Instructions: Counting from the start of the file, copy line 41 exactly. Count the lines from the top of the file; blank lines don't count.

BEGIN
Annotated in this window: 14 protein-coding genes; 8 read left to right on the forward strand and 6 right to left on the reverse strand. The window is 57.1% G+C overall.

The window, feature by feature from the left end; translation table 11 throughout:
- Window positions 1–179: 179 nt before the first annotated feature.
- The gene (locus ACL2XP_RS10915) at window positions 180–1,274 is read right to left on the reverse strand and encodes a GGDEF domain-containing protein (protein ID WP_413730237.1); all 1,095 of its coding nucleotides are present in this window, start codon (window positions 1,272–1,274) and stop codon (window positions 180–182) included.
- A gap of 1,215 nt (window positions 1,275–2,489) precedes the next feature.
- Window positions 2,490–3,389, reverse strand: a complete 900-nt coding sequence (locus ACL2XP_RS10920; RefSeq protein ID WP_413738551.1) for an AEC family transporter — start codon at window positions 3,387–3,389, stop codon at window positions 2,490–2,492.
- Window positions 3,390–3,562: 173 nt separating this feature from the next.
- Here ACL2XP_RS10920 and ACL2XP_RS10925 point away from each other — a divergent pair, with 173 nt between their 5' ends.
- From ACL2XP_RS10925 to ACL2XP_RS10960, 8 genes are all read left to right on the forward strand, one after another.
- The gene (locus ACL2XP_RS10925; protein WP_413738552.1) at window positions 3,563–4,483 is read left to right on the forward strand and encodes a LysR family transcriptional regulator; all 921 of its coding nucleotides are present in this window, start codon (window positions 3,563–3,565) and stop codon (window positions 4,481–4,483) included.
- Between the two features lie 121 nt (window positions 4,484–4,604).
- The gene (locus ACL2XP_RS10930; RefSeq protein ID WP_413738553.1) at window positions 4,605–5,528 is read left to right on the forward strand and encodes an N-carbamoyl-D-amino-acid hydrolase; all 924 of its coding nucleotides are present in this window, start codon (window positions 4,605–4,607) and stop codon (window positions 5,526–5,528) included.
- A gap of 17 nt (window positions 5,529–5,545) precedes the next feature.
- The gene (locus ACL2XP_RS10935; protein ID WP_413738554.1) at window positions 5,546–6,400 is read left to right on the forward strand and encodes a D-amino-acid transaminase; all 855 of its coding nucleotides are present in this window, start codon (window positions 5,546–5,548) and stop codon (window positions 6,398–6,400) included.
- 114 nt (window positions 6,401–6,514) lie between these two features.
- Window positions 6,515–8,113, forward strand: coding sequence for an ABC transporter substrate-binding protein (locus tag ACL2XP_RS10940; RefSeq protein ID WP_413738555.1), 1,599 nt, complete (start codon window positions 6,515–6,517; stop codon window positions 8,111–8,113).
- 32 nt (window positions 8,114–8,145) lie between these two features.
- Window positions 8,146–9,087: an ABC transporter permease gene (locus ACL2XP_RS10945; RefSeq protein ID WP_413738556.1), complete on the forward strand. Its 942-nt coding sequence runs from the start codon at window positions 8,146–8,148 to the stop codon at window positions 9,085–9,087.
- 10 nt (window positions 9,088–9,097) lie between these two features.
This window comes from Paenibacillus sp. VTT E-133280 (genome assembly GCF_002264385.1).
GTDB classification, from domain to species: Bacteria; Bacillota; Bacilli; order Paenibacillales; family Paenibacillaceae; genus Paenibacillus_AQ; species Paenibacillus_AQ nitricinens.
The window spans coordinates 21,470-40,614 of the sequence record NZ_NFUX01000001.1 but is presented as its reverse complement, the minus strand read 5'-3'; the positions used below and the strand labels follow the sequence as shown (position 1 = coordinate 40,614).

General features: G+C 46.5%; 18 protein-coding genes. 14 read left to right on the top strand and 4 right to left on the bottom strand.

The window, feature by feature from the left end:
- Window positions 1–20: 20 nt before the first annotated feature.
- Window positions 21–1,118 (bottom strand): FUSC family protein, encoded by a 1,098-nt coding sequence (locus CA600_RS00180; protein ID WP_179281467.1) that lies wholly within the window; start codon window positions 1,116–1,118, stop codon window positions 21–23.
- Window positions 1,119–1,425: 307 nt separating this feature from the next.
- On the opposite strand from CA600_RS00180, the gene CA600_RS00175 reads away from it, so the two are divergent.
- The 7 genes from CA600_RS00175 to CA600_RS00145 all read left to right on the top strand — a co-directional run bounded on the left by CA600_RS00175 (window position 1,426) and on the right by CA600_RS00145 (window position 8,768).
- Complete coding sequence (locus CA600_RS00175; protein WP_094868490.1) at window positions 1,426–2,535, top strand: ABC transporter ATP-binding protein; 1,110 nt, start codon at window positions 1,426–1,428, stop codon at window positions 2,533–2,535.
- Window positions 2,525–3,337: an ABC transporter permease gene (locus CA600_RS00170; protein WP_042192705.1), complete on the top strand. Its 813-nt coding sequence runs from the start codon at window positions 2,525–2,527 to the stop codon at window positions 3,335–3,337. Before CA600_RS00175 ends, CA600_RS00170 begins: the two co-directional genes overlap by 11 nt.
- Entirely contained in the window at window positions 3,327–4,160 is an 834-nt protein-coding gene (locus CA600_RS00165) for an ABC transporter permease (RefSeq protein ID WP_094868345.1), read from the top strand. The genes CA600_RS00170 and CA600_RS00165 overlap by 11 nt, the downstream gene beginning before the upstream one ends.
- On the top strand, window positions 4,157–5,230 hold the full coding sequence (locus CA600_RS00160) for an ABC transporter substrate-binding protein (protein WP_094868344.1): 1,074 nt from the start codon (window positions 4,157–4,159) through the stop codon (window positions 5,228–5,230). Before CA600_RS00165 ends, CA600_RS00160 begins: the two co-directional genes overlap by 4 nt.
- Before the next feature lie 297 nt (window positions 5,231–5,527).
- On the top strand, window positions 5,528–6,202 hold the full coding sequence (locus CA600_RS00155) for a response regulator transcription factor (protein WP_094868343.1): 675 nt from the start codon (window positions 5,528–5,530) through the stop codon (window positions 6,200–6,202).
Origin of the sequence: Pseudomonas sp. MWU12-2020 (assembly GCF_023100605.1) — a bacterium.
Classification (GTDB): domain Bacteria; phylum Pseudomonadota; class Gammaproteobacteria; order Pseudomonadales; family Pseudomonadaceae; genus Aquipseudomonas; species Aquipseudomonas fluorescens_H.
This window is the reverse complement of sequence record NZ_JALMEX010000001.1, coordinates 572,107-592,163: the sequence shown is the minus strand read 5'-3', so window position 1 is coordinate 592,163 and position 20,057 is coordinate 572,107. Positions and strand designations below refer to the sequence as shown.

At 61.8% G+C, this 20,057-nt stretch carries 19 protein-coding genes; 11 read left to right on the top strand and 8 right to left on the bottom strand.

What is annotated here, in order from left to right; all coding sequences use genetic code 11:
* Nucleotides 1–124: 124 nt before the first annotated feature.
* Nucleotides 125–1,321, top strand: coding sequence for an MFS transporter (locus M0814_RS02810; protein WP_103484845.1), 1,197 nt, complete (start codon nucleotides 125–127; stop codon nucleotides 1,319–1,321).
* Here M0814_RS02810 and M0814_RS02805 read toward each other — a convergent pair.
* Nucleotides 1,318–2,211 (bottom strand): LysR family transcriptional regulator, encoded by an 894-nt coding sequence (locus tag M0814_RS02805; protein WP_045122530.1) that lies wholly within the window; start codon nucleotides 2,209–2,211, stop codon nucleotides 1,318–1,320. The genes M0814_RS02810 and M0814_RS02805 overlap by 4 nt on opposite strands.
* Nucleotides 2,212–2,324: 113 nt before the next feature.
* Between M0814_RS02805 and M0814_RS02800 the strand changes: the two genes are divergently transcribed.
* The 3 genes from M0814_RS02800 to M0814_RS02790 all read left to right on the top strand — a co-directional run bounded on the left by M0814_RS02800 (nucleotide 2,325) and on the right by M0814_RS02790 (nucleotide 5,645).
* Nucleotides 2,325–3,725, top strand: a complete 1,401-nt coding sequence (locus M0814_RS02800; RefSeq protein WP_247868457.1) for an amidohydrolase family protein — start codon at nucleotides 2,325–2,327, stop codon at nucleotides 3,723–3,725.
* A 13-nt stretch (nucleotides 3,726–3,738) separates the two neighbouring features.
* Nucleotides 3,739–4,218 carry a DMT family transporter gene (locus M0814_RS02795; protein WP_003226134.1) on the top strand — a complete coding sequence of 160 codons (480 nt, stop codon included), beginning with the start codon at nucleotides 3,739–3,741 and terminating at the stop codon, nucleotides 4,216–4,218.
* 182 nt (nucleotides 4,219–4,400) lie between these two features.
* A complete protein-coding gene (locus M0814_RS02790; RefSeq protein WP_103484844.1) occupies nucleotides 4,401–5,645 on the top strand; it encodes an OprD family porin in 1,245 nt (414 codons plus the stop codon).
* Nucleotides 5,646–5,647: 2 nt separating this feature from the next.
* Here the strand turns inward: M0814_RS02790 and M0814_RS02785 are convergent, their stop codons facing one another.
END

* Nucleotides 1–124: 124 nt before the first annotated feature.